Blockchain Features Secure Trust
Tapan Mehta, market development executive, healthcare and life sciences services practice, at DMI was quoted in Healthcare IT News, saying, “A blockchain-based system could ensure a chain-of-custody log, tracking each step of the supply chain at the individual drug or product level.”
“With blockchain, records are permanent and cannot be altered in any way, ensuring the most secure transfer of data possible,” Mehta explained, thanks to a ledger that is both decentralized and public. That’s what gives blockchain the dual distinction “transparency and traceability.”
Working off of that would not only make it possible to distinguish the real thing from the counterfeit but, “to trace every drug product all the way back to the origin of the raw material used to make it.”
Another advantage it offers is recovery. He explained, “In the event that a drug shipment is disrupted or goes missing, the data stored on the common ledger provides a rapid way for all parties to trace it,” to the last identified handler.
Building the Pharma Blockchain
The blockchain solution is not just a hypothetical idea. In 2017, Chronicled set up a joint venture to build and test a prototype system to function as an industry model under the name of the MediLedger Project. The project included representatives from major companies like Genentech, the Roche Group, Pfizer, AmerisourceBergen, and McKesson Corporation.
The MediLedger Project was built on a Parity Ethereum client, which worked to achieve the aims of tracking for DSCA, according the report on the project’s progress for the year. The prototype demonstrated the possibility of a secure blockchain network capable of processing over 2,000 transactions per second.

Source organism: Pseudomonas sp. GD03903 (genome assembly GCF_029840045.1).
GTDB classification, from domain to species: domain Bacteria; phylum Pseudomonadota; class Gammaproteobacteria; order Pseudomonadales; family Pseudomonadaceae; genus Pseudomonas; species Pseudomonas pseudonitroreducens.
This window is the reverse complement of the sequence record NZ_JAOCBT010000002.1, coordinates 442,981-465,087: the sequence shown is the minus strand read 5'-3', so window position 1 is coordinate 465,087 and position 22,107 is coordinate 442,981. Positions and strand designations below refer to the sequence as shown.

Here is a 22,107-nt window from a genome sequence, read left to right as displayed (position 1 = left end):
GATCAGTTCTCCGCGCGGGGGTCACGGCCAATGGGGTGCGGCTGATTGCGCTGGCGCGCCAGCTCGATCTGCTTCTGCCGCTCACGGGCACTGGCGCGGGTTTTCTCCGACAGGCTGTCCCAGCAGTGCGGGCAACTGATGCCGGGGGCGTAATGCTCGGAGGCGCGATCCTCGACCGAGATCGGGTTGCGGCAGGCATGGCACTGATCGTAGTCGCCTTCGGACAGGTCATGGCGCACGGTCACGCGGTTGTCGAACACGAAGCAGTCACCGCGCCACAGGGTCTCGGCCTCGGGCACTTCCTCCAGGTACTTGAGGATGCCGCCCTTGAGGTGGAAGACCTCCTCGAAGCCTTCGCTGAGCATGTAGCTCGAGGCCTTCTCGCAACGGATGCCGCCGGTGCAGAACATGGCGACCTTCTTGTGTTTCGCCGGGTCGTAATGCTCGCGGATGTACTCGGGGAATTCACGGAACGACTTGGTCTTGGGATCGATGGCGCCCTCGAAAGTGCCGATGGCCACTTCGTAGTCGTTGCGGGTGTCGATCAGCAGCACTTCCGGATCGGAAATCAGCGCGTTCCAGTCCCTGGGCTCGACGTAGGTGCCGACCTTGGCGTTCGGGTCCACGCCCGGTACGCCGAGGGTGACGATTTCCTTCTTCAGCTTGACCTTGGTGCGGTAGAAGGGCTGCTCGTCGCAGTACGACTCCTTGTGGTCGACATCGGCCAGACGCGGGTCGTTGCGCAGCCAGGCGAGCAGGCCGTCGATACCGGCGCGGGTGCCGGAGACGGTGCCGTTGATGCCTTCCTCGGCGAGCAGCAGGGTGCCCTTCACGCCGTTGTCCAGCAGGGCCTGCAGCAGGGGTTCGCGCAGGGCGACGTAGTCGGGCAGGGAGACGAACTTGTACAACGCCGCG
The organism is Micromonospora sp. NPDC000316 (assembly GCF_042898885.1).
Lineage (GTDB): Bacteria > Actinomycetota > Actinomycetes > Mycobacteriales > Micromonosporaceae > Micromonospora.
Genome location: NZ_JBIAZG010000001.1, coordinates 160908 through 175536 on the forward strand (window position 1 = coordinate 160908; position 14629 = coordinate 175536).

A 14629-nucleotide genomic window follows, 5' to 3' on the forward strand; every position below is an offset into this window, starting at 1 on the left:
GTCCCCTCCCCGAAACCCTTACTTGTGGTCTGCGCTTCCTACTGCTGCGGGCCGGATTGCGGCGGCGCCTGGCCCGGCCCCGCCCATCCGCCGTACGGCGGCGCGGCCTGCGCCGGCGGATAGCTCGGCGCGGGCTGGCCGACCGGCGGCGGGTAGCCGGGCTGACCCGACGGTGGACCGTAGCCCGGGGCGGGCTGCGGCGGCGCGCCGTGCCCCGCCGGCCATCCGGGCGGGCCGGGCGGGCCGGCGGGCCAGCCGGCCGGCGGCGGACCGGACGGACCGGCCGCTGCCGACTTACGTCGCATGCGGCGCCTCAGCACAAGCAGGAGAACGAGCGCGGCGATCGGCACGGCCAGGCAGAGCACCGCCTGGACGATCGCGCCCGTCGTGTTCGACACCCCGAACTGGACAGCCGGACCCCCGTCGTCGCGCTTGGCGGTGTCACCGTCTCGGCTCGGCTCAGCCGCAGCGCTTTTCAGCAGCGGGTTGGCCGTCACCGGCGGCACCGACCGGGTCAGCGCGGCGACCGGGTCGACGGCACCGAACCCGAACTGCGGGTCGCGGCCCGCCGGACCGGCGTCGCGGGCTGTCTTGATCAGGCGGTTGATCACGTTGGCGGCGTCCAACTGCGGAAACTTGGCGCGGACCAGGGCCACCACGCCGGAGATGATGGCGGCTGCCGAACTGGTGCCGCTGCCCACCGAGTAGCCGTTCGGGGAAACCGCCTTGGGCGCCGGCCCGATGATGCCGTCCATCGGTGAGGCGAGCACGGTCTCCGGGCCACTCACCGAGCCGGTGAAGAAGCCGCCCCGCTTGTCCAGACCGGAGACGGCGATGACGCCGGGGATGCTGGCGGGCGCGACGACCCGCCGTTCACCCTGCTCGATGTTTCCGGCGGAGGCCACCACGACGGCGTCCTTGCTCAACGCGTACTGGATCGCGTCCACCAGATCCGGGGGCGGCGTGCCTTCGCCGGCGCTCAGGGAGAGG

The project showed that a blockchain system can validate “the authenticity of product identifiers (verification) as well as the provenance of sellable units back to the originating manufacturer.” In addition to countering counterfeits, that record at every step can be useful in “allowing for expedited suspect investigations and recalls.”
The project report also asserts that there are many “additional business applications to the pharmaceutical industry, allowing for compounding benefit for this industry once such a platform is established.” However, that substantial return on the blockchain investment will only be possible if there is “strong participation from all industry stakeholders (manufacturers, wholesalers, dispensers, service providers, etc.).”
Given that what is at stake is not just billions of dollars for the pharma industry, but the lives and health of millions of people who have been prescribed medication, all the involved parties should come together to solve the problem of counterfeit drugs. If the difficulties in accountability and identification for drug production could be remedied by blockchain, it should be universally implemented.